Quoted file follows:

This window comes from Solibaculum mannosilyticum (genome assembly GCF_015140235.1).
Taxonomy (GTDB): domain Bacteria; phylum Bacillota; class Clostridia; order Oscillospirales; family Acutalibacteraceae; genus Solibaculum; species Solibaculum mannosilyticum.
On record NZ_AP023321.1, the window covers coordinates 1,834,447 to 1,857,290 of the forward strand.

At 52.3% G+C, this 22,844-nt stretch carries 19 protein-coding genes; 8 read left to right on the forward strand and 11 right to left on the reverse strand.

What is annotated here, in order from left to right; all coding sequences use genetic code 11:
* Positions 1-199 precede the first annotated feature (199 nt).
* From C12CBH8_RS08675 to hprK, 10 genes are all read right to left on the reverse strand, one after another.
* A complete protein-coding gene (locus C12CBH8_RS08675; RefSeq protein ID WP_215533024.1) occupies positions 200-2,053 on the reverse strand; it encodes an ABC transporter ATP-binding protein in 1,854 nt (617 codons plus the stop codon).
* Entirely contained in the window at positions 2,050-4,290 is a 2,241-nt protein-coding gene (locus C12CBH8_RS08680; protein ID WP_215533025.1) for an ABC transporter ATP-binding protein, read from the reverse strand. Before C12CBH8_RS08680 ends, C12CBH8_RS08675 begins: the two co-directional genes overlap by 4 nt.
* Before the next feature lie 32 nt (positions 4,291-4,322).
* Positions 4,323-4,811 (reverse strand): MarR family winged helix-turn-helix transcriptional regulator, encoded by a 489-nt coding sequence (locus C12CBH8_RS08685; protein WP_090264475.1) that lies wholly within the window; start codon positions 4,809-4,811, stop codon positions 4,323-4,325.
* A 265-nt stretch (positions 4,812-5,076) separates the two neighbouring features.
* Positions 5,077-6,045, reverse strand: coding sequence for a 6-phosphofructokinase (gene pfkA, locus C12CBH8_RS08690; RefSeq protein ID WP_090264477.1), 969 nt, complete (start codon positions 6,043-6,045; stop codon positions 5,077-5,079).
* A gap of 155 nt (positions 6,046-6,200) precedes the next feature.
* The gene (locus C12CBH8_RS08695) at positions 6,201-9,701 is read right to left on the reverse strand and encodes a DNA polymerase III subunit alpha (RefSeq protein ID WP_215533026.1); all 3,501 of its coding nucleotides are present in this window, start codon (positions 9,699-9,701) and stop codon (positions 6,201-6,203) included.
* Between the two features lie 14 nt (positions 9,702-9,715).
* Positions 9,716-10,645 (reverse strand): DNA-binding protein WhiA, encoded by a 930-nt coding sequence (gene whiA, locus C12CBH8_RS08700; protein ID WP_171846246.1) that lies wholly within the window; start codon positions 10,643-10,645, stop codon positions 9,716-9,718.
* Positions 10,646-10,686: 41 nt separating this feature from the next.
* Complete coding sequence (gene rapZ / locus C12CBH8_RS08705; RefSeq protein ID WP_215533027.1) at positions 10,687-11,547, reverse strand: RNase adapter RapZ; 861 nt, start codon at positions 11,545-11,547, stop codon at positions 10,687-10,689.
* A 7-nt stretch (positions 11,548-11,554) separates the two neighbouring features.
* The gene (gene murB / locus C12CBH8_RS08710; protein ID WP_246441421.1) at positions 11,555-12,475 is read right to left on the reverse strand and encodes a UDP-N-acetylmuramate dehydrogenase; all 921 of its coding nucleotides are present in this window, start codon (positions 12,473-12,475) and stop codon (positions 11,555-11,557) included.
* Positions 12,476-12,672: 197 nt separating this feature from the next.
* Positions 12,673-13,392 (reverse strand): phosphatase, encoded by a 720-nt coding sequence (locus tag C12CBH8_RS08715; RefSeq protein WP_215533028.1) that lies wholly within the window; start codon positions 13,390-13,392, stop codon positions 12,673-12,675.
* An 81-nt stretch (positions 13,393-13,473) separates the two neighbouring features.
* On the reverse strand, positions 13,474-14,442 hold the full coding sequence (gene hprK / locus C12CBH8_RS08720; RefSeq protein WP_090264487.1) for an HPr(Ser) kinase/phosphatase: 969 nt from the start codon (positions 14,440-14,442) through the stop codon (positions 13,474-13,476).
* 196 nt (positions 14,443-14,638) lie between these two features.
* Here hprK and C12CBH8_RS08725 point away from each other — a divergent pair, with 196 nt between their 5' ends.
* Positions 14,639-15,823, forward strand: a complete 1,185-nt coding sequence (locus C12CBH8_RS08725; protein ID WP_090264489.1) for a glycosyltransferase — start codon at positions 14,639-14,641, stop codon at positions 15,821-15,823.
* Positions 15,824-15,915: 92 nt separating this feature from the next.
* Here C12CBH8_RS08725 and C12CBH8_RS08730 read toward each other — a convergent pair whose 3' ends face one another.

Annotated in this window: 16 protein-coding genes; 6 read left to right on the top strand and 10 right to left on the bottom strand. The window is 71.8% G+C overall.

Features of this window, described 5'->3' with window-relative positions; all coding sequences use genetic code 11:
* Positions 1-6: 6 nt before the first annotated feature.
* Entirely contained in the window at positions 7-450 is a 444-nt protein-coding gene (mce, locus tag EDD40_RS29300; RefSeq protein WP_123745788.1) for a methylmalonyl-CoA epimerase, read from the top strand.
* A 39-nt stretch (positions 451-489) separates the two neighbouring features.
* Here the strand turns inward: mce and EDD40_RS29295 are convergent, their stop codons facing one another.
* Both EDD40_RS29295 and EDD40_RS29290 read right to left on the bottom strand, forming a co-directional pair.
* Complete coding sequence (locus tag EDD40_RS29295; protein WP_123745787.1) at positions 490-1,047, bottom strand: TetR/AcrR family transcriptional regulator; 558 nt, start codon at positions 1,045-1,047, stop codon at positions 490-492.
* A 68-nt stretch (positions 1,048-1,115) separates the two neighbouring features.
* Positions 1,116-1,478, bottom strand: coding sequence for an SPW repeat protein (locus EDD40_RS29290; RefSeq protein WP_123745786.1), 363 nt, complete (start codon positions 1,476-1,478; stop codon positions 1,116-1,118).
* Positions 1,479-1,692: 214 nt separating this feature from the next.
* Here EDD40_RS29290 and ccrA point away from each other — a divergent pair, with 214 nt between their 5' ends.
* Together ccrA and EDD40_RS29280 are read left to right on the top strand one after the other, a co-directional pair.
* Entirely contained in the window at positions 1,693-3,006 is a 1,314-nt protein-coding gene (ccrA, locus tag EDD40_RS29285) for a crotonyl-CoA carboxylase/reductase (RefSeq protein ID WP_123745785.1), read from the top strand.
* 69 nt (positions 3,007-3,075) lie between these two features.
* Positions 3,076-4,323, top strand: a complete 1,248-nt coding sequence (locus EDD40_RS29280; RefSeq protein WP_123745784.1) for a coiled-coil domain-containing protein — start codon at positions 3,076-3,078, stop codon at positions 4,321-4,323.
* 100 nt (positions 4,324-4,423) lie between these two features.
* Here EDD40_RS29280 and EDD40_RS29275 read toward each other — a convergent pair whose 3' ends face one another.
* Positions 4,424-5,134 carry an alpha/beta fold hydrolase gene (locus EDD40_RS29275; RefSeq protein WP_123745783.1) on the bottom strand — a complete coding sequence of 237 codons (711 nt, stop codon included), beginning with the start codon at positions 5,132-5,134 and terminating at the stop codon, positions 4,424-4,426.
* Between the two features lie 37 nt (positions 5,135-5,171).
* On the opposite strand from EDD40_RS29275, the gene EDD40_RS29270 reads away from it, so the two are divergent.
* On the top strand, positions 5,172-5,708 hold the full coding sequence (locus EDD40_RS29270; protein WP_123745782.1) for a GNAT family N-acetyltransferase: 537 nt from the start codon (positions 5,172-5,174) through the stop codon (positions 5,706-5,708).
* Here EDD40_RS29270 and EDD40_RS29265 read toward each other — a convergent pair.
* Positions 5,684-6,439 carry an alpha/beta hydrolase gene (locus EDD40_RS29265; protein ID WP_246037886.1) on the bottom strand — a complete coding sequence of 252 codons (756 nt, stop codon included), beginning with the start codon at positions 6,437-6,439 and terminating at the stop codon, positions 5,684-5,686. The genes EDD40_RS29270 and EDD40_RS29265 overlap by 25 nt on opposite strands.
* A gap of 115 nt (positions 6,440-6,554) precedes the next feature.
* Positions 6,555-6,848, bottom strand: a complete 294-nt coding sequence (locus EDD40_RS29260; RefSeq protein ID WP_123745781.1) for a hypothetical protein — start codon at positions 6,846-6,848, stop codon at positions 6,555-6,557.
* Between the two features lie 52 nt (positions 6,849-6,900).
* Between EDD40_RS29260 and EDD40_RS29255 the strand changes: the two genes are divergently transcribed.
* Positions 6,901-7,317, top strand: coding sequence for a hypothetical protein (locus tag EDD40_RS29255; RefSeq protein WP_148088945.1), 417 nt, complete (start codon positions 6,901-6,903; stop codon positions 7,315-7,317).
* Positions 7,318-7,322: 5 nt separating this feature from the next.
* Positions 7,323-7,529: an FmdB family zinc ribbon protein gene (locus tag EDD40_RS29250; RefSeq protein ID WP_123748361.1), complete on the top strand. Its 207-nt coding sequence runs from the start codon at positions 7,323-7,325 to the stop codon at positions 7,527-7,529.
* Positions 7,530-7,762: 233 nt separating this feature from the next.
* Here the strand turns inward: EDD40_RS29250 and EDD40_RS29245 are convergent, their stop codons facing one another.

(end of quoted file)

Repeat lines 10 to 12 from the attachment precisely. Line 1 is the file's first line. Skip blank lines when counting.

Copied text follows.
* Before the next feature lie 32 nt (positions 4,291-4,322).
* Positions 4,323-4,811 (reverse strand): MarR family winged helix-turn-helix transcriptional regulator, encoded by a 489-nt coding sequence (locus C12CBH8_RS08685; protein WP_090264475.1) that lies wholly within the window; start codon positions 4,809-4,811, stop codon positions 4,323-4,325.
* A 265-nt stretch (positions 4,812-5,076) separates the two neighbouring features.